2.3. Analysis of Data

An operator, blinded to the name of patients, reviewed the MRI images. A total of 28 × 2 TMJs were analyzed and classified on the base of condylar position, disc position, identification of joint structure, and joint dynamic movements. Then, the correspondences between MRI data and US data were compared. In particular, the number of differences were noted.
For the efficacy in recognition of the anatomical structures of the TMJ, the relative sensitivity and specificity values obtained by MRI and US were compared. In particular, sensitivity and specificity values relating to the position of the condyle, the disc, and joint dynamics were analyzed by considering MRI images as gold standard. Specificity was assessed as the percentage (on the entire sample) of false positive cases (data categorized as uncorrected with US but really correct on the base of MRI). US was considered with high specificity when false positive were <5%.

3. Results

Data of sensitivity and specificity are reported in Table 1.
US showed lower values for both sensitivity and specificity respect to MRI images. Low values were recorded for sensitivity in the assessment of disc position (65% of US respect to 89% of MRI).
In addition, low values of sensitivity and specificity were assessed for joint dynamics (respectively, 54% and 56% for US with respect to 76% and 76% for MRI images).

4. Discussion

This study used a 12 MHz transducer and evidenced a fairly sensitive diagnostic aid in individuating TMJ structure and dynamics. It showed low values for sensitivity in the assessment of disc position (65% of US with respect to 89% of MRI) and low values of sensitivity and specificity in the assessment of joint dynamics (respectively, 54% and 56% for US with respect to 76% and 76% for MRI images).
Previous literature evidence that there are variations across all articles for assessing disc position depending on transducer resolution [15,17,18]. Sensitivity was found to be directly proportional to the resolution of the transducer, as the increase in resolution has increased the sensitivity of the US [15,17,18]. For example, Emshoff et al. [15] used a 7.5 MHz transducer, with which the sensitivity was 41–50% and the specificity was 70%, while in other studies the transducer used was 10 MHz or higher, and a sensitivity ranging from 61% to 90% was found [14,17,18].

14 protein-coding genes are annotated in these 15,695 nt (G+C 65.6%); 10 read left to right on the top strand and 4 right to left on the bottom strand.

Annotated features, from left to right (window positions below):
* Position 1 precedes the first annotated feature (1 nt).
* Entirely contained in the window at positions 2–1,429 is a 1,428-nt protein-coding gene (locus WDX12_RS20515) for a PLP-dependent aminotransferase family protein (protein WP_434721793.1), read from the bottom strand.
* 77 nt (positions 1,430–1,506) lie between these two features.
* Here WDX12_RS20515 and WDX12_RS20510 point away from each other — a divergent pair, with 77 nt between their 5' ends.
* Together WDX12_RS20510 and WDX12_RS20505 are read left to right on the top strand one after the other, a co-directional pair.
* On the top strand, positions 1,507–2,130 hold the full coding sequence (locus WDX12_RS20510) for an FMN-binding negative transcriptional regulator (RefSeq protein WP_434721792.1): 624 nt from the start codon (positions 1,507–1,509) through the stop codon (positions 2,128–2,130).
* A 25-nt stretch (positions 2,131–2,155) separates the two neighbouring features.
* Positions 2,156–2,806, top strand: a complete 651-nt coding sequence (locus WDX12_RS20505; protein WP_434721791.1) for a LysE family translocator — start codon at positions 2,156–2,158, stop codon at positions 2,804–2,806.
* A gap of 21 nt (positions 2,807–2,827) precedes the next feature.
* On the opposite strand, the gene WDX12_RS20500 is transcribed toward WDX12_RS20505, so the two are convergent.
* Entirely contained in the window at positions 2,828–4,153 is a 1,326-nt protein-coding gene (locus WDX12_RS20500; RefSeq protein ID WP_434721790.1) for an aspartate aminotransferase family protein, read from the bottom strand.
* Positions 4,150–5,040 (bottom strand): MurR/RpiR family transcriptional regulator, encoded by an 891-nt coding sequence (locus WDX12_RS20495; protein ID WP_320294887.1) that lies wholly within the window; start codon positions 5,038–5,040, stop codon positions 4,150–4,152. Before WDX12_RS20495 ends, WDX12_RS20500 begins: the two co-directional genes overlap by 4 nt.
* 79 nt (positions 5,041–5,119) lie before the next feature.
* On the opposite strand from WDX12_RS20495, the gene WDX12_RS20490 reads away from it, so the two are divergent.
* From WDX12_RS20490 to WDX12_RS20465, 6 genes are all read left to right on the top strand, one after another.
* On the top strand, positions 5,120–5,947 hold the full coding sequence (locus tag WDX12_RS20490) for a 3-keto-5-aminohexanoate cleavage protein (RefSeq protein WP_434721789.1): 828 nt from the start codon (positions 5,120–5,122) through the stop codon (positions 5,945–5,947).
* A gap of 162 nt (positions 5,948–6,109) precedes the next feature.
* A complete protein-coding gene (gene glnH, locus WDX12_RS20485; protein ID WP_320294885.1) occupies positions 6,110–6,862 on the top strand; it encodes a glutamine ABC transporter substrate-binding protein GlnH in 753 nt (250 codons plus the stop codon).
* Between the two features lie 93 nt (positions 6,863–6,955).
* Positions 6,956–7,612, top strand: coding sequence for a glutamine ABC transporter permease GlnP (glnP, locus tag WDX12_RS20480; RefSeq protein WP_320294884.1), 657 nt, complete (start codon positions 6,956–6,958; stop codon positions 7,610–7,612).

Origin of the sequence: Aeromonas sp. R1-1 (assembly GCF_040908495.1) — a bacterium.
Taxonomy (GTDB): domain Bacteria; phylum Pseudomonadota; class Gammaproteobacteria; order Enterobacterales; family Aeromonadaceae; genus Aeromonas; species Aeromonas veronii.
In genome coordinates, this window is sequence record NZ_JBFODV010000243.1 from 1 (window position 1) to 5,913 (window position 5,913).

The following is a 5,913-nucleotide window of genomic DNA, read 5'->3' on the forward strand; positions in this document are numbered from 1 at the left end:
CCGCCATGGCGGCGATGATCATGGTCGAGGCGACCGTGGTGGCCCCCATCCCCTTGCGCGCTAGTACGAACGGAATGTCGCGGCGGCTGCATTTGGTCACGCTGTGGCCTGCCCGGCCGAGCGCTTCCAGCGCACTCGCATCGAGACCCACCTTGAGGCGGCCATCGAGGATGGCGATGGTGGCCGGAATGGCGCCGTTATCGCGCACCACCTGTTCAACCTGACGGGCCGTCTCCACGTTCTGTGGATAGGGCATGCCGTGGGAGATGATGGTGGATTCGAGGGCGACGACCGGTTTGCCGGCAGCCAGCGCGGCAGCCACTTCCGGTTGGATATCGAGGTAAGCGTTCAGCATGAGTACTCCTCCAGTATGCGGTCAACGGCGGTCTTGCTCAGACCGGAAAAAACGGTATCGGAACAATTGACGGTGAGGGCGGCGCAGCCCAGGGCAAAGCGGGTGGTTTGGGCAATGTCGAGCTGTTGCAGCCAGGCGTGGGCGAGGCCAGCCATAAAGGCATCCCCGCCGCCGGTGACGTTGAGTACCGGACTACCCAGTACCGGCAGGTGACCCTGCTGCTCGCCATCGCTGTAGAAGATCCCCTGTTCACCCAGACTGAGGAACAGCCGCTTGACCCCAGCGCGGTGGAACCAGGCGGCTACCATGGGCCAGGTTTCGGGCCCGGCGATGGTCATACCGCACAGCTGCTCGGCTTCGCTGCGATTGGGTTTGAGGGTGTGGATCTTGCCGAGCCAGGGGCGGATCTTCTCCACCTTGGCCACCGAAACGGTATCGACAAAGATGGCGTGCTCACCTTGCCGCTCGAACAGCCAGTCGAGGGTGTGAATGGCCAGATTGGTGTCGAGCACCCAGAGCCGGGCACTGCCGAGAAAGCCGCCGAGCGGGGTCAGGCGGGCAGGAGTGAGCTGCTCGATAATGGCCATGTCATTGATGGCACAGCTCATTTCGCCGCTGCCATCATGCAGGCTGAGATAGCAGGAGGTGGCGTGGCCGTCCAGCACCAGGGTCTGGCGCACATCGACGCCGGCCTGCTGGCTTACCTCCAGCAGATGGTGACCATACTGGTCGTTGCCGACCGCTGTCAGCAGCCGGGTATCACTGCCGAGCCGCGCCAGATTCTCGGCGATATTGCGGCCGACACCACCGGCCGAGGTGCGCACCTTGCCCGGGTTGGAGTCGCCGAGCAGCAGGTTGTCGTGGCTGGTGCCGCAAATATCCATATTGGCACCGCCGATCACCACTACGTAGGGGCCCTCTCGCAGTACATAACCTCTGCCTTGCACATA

In the present study, differences between MRI images and US were observed in the values of sensitivity, specificity, and diagnostic accuracy in the closed and open mouth positions (joint movements assessment).
In the study from Emshoff et al. [15], sensitivity was found to decrease from closed to open mouth position. This was attributed to the medial displacement of the disc after opening the mouth as the mandibular condyle and the glenoid cavity do not allow adequate ultrasound propagation, thus compromising the visualization of the articular disc.
Specificity increased from closed to open mouth position. The diagnostic accuracy was greater in the open mouth than in the closed mouth position, but in both positions the results obtained were acceptable. Similar results were found in studies by Landes et al. [14] and Jank et al. [16].
In the present study, the exam started positioning the transducer parallel to the Frankfurt plane while performing two scans: The first one in the rest position and the second scan with the mouth in maximum opening. Then, the position of the transducer was modified at an angle of 60°−70° with respect to the Frankfurt plane, and the two scans were repeated.
In general, previous literature report that the position of the transducer can vary from horizontal (parallel to the zygomatic arch) to vertical (parallel to the mandible branch), thus providing different images of the TMJ in a transverse or coronal/sagittal plane.
Actually, the image planes are rarely true transverse, coronal, or sagittal because they are almost always tilted and because the transducer is tilted during the examination in order to obtain a better visualization of the different components of the TMJ, especially the disc. This consideration does not apply to three-dimensional ultrasound, where the TMJ can be evaluated in different planes within the scan volume. Three-dimensional ultrasounds also had acceptable sensitivity and accuracy.
In general, the present data show that interpretation of the images can be dependent on the operator. Therefore, experienced doctors are required to obtain reliable results and to connect US images to the recorded data from clinical and anamnestic exam.
In the present study, a hand-carried US instrument was adopted that can be also employed in a dental office. From a general clinical point of view, the use of US offers some general advantages to dentists: the possibility of a rapid screening and allow carrying out a dynamic and direct investigation on the structure under examination or on the movement of muscles, tendons, joints, and ligaments, which is often essential for better understanding the physio pathological structure of the joint. It also allows a contextual contralateral comparative study. The survey is repeatable in a short time allowing monitoring of the pathology or follow-up of the therapies performed on the patient. The low cost of the examination compared to other investigation methods (CT and MRI) represents an additional advantage. By considering this, there is an increasing need to develop a standard operating protocol and the use of transducers of at least 10–12 MHz.